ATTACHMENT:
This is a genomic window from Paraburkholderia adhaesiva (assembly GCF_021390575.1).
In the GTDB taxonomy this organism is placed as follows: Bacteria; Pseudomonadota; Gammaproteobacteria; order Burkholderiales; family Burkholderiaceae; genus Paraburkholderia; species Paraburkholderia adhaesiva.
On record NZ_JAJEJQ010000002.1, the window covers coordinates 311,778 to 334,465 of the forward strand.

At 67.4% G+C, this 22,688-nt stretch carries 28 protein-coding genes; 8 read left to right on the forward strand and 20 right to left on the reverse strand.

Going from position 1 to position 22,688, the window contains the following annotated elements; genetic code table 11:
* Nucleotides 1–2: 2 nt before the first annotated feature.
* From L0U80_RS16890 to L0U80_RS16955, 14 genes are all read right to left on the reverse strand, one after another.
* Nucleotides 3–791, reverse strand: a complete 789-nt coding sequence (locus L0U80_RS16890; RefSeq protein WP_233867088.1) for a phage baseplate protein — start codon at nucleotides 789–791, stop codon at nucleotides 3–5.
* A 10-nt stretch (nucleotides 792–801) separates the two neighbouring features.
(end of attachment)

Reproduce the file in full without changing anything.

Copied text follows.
This is a genomic window from Paraburkholderia adhaesiva (assembly GCF_021390575.1).
In the GTDB taxonomy this organism is placed as follows: Bacteria; Pseudomonadota; Gammaproteobacteria; order Burkholderiales; family Burkholderiaceae; genus Paraburkholderia; species Paraburkholderia adhaesiva.
On record NZ_JAJEJQ010000002.1, the window covers coordinates 311,778 to 334,465 of the forward strand.

At 67.4% G+C, this 22,688-nt stretch carries 28 protein-coding genes; 8 read left to right on the forward strand and 20 right to left on the reverse strand.

Going from position 1 to position 22,688, the window contains the following annotated elements; genetic code table 11:
* Nucleotides 1–2: 2 nt before the first annotated feature.
* From L0U80_RS16890 to L0U80_RS16955, 14 genes are all read right to left on the reverse strand, one after another.
* Nucleotides 3–791, reverse strand: a complete 789-nt coding sequence (locus L0U80_RS16890; RefSeq protein WP_233867088.1) for a phage baseplate protein — start codon at nucleotides 789–791, stop codon at nucleotides 3–5.
* A 10-nt stretch (nucleotides 792–801) separates the two neighbouring features.